Gold plated 'hippo ivory' dentures discovered by Brill metal detectorist set to fetch thousands at auction

A set of gold plated 'hippo ivory' dentures which were discovered by a metal detectorist from Brill are set to make up to £7,000 at auction.

Wednesday, 13th November 2019, 11:45 am

Peter Cross, 59, who is bricklayer by trade, has found many unusual objects during his 40 years of metal detecting but says the ancient set of upper dentures, made out of gold and possibly hippo ivory, is his most interesting find to date.

And on November 25 the dentures, which were found near Waterstock Mill, will go on sale at Hansons auctioneers in Derbyshire, and are expected to make up to £7,000.

The proceeds will be split with 50% going to the landowner and 25% each to Mr Cross and fellow metal detectorist Diana Wild who was with him when he made the discovery.

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The denture plate, which could possibly be made from hippo ivory

Mr Cross, who made the find in March this year, said: “I know this sounds crazy but when I first pulled them up out of the ground, I thought they were sheep’s teeth. When I began to clean off the mud and clay, I could see there was a gold plate – and that they were human false teeth.

“They would have belonged to a very wealthy person. They date back to between 1800 and 1850 and would have cost a fortune at the time. A dentist friend said the owner would have paid between £200 to £300 in the 1800s and that would have bought half the houses in Brill back then – a very affluent village.

“I’ve shown the teeth to many people and consulted the British Dental Association and the British Museum. Everyone’s amazed – and everyone wants to take a photo of them. They’re unique.

“I’m only aware of one other slightly similar set of false teeth and they belonged to American president George Washington and date back to the late 1700s. They’re on display in the States.”

Valuer Isabel Murtough with the denture plate

A combination of ivory and gold have been fashioned to create the hardy dentures, but sadly the the bottom set is missing, possibly soon to be found by another lucky metal detectorist.

Mr Cross said: “A dentist told me that bottom dentures would have been attached to this upper set. I’ve been back to the same area two or three times and searched a 20ft area around where I found the teeth but had no luck locating the other section. That’s because there’s no metal in the bottom section of the dentures, so it could never be found with a metal detector.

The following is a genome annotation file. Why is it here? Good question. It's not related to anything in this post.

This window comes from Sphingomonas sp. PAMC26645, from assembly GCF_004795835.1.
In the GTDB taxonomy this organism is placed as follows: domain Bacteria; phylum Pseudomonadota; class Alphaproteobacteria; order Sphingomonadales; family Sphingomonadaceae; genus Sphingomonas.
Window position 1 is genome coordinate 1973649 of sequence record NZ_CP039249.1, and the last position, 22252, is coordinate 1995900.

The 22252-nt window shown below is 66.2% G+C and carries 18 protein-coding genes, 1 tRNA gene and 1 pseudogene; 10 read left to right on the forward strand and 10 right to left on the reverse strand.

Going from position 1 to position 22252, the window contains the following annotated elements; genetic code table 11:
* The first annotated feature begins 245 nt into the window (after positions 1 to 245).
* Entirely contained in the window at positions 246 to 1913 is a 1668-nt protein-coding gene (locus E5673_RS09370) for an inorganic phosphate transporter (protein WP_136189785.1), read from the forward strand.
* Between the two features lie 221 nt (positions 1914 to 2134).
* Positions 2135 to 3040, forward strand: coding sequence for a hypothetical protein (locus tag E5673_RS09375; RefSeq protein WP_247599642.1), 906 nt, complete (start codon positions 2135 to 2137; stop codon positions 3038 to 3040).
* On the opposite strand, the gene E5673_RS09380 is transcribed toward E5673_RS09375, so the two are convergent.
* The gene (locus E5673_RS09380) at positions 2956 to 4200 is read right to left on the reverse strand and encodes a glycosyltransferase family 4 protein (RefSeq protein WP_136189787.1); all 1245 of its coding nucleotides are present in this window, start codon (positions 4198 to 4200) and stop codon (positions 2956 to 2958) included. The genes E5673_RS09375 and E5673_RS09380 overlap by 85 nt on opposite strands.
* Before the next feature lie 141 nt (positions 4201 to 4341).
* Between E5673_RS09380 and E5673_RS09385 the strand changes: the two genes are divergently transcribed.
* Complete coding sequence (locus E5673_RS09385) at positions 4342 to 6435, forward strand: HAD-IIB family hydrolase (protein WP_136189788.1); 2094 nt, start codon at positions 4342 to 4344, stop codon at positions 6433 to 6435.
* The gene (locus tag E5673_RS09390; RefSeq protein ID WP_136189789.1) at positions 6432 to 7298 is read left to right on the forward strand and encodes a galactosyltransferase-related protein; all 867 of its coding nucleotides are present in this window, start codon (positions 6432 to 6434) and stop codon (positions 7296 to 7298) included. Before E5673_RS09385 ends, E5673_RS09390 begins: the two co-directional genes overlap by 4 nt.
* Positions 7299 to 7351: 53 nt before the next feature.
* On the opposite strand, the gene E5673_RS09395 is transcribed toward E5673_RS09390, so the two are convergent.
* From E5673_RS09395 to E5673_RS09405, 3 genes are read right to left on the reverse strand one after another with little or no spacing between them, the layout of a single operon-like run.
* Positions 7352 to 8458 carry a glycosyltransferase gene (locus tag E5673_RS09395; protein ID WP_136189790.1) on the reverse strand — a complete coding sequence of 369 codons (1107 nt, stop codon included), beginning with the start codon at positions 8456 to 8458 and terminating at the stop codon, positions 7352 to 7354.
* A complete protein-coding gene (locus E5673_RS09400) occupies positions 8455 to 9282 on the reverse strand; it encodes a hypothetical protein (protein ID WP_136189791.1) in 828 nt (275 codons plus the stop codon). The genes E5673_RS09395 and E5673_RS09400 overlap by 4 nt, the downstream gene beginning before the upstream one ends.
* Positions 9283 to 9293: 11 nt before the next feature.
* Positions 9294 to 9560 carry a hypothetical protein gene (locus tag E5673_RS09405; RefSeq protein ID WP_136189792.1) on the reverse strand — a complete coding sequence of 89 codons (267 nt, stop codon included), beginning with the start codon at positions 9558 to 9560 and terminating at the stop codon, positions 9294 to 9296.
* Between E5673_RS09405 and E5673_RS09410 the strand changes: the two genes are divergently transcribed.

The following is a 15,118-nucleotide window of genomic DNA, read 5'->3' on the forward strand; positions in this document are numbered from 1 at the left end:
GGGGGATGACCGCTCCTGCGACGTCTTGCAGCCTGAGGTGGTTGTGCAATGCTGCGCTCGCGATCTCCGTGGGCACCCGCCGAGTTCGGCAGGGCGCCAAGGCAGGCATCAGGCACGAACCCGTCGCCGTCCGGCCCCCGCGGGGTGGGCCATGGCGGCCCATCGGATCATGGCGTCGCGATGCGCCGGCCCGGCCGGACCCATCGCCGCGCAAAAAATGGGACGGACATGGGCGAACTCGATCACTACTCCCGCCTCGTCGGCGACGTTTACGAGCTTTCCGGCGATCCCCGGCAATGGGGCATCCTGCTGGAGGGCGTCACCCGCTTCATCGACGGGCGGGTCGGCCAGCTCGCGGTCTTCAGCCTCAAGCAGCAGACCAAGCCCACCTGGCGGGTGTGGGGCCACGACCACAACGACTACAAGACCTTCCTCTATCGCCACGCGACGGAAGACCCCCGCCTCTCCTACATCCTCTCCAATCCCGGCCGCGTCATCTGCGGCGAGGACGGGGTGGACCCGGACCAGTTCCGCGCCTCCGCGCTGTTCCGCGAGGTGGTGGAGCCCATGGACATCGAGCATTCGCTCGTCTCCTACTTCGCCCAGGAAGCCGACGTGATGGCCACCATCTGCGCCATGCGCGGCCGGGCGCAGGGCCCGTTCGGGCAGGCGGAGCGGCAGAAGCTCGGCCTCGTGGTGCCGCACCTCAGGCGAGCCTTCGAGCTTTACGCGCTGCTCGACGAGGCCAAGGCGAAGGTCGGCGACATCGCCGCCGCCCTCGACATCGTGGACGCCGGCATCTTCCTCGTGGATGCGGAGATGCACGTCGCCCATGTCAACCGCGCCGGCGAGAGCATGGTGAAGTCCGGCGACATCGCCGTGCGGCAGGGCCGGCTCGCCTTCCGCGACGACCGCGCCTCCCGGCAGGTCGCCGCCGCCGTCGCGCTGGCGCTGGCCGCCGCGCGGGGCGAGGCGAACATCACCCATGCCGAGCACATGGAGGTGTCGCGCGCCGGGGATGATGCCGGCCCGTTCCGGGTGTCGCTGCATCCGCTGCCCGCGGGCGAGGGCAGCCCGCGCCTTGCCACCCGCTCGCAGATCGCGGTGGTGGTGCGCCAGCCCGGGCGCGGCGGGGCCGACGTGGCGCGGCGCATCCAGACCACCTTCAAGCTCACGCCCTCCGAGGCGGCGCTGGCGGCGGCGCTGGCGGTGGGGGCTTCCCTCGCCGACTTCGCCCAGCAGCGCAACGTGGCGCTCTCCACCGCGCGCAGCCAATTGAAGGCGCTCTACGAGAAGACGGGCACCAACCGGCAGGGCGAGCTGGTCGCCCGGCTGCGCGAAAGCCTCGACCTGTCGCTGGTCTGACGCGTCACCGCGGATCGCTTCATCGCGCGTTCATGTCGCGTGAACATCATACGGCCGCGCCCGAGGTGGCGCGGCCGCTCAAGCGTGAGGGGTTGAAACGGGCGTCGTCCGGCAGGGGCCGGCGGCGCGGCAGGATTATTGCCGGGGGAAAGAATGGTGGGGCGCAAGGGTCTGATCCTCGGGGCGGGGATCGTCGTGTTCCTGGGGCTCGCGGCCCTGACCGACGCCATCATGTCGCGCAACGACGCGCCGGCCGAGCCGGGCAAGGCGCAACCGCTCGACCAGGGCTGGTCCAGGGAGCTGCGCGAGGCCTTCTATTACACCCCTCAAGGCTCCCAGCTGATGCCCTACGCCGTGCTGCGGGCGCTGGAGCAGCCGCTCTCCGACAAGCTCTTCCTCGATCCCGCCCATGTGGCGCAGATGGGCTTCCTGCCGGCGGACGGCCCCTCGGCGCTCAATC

Mark Becher, metal detector finds consultant at Hansons, said: “The outer part of the dentures is made of ivory, possibly from a hippo or walrus, and would have been carved by hand. The curve of the tusk cleverly fitted the shape of the mouth.

“The front six teeth have retained the enamel of the tusk to give the effect of the surface of a tooth – though I doubt they’ll be in a Colgate advert anytime soon.

Another view of the gold plated ivory denture plate

“But they are white in colour to resemble real teeth while the tusk around them is brown to

resemble gums. It’s very cleverly done.

“At the back of the dentures, the teeth are not so detailed but there are incised lines and cross hatchings to give the illusion of real back molars.

“On the side of the dentures is a spring attached to a circular rivet which would have been attached to lower dentures.

“The denture plate itself is made of gold and bears the initials ‘WSF’ and ‘N 435’. It’s likely the gold base would have been swaged by hand onto a plaster model of the upper jaw. The dentures were incredibly advanced for the period and an amazing find for any metal detectorist to get their teeth into.”

Since the find Mr Cross has attempted to find out if the initials WSF relate to anyone who used to live in the village, but to date his research has turned up no results.

He said: “Whoever they belonged to probably dropped them by accident, I found them on ground where there is slight incline. If he was riding a horse they could have fallen out of his pocket. At that time people didn’t wear false teeth all the time – they just popped them in when they were eating.

“It’s difficult to value the teeth because they are unique but dental experts tell me they’re potentially very valuable and should be in a museum. Everyone has a claim to fame and I’d like to think this is mine.”

The false teeth will be sold on November 25 at a Historica and Metal Detecting Finds Auction at

Hansons, Heage Lane, Etwall, Derbyshire, DE65 6LS.

To arrange a free valuation or find out more,